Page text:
World War Z used to mean a fictitious war with zombies. Not anymore: the Latin letter Z apparently became a symbol for supporters of Putin’s aggression in the Ukraine.
What prompts people to support Putin? What makes a religious leader declare unconditional loyalty to a decidedly un-Christian murderous dictator, even as a 91-year old survivor of the Nazi siege of Leningrad is struggling to remain alive in Kharkiv, besieged by Russian troops?
Is it the success of propaganda and disinformation? Russian nationalism? Self-deception, being able to convince oneself that it’s the rest of the world who act as blind “sheeple”? Being blinded by the charisma of the strongman, the macho warlord?
Meanwhile, decisions are being made with consequences that will fundamentally change the world in which we live, and quite possibly result in untold numbers of death and suffering.
History is no guide. Things can go either way. In 1914, the world opted to intervene when one of the “sick men of Europe”, Austria-Hungary attacked a much smaller neighbor. Had the world stayed idle, limiting its contribution to material help only, the Serbs would have won against the demoralized, badly led, ill-trained troops of the Monarchy. But the world felt compelled to step in, and the result was decades of devastating war and totalitarianism.
But in 1938, the world opted not to listen to political have-beens like a certain Winston Churchill, a warmongerer who was advocating war with Germany. This clown would plunge the world into another World War, they argued, as they celebrated the diplomatic triumph of Neville Chamberlain, who returned from Munich with a document signed by Adolf Hitler, representing “peace for our times”. Of course we know that Churchill was right all along, and had the world opted to confront Hitler in 1937 or even 1938, the resulting war would have been much less severe, much less devastating than the one that actually ensued.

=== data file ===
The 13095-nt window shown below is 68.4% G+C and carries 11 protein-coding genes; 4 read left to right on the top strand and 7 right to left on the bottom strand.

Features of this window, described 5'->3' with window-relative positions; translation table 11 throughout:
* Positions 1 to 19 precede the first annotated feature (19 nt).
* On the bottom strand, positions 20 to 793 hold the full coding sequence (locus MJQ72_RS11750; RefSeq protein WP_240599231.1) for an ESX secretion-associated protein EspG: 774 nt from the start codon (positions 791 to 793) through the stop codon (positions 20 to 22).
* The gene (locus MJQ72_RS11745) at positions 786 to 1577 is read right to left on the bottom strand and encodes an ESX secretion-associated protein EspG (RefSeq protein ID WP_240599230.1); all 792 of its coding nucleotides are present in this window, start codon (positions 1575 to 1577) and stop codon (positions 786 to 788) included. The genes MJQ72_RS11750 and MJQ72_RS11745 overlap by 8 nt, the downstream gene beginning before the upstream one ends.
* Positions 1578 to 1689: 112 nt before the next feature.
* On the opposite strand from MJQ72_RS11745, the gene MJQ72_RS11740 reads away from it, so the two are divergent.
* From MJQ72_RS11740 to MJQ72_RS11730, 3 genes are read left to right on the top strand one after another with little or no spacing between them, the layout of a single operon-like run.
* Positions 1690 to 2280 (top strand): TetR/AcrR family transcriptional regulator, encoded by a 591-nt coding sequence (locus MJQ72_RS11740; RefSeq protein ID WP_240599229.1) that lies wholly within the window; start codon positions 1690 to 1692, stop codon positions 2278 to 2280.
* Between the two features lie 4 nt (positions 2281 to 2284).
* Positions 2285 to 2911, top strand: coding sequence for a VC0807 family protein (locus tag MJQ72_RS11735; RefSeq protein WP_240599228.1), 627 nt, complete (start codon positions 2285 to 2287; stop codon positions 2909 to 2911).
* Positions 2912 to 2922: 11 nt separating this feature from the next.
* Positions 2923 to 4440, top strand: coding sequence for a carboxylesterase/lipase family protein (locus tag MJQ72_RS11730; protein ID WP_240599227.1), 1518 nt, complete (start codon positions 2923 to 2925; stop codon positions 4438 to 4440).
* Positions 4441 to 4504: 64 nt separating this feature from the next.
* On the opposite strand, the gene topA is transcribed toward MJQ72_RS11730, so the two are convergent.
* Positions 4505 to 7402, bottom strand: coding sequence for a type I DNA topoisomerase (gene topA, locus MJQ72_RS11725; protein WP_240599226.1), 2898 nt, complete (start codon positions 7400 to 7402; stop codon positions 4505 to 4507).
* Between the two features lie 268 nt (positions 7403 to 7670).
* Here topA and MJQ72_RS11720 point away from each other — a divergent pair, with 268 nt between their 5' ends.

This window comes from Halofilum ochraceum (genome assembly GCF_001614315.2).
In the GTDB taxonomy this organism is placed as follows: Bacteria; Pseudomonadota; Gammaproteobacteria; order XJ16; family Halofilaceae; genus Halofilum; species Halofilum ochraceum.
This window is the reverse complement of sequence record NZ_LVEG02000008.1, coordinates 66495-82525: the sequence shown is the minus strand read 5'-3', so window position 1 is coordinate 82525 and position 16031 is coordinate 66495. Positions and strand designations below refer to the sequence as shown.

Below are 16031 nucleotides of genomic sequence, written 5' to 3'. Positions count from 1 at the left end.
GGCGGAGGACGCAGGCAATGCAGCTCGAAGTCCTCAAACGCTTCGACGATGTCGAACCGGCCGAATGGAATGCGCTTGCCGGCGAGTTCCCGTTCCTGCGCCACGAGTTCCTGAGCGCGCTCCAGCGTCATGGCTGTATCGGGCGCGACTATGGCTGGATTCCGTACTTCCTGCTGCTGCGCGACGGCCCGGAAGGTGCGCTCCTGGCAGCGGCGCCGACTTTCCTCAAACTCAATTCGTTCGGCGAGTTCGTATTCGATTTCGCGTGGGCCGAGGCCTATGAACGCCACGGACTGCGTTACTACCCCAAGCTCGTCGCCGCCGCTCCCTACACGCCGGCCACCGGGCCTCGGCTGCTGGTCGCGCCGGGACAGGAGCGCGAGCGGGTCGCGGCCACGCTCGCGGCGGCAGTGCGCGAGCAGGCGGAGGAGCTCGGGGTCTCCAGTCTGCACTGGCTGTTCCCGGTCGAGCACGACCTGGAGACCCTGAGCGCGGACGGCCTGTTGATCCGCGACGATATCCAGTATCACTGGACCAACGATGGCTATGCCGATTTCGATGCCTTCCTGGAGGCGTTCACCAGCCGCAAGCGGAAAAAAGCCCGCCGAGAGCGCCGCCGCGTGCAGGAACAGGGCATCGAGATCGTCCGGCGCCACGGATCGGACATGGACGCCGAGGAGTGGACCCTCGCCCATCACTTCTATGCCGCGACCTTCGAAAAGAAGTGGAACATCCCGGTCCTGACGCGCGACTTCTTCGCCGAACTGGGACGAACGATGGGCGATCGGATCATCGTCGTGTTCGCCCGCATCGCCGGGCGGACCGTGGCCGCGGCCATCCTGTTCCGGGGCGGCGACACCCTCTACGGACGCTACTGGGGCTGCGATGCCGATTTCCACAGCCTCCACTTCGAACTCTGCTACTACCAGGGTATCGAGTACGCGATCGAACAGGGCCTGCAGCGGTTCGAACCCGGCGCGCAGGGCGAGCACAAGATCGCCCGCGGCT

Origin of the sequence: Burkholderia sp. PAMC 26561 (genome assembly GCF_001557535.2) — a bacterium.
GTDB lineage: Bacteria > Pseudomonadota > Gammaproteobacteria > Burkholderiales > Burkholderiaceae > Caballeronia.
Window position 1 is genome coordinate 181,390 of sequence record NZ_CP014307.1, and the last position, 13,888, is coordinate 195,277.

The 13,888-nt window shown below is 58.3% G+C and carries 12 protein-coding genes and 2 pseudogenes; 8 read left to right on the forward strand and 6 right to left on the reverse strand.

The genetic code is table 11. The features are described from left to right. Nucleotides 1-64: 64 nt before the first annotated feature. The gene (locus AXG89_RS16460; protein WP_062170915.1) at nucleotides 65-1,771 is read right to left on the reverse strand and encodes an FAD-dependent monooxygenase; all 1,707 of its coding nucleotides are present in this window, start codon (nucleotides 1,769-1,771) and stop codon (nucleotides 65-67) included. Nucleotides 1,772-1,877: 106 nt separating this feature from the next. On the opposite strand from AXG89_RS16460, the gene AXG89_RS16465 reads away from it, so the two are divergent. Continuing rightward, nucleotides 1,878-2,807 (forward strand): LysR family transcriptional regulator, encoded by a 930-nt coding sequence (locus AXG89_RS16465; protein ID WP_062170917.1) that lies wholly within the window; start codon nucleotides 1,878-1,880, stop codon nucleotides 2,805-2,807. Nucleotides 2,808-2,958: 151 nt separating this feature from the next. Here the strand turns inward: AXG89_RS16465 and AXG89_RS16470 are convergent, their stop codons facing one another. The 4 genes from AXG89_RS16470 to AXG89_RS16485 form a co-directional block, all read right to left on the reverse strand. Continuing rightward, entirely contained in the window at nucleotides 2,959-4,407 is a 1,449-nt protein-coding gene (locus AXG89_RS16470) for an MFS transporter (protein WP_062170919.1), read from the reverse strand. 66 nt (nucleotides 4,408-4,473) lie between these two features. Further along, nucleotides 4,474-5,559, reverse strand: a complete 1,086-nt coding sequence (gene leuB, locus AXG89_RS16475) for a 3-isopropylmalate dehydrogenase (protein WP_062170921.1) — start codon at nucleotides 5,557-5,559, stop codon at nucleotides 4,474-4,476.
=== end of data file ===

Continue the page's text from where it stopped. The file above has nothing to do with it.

Then again, a less devastating war would have meant no US involvement in Europe, no Marshall plan, no post-war golden era that characterized much of the world in the past 77 years. Be careful what you wish for, I guess.
All that is my way of saying that I don’t envy those who need to make these decisions. We are at a historical crossroads: These decisions may determine the fate of our civilization for decades to come, and a wrong move can very possibly result in hundreds of millions of lives lost.
What can I say? I am worried. Scared even. We go about our business as usual, planning to do things next week, next month, next year. But will the world as we know it still be around next week, next month, next year? With the end of the pandemic in sight, we again contemplate travel, such as my wife visiting her Mom later this year. But Hungary is right there on the border with Ukraine. Will it still be peaceful? Will it still be safe?
It’s easy to blame individuals for the ills of the world, and Putin deserves a lot of blame. But I think it’s naive to expect that things would go back to normal if only some sane Russian with access had the presence of mind and the courage to get rid of him. There are historical processes at work here, and the past 77 years already represented an exceptionally long, exceptionally (perhaps uniquely) prosperous period in human history. And if there is one lesson that history consistently teaches us, it’s that nothing lasts forever, not even a golden age.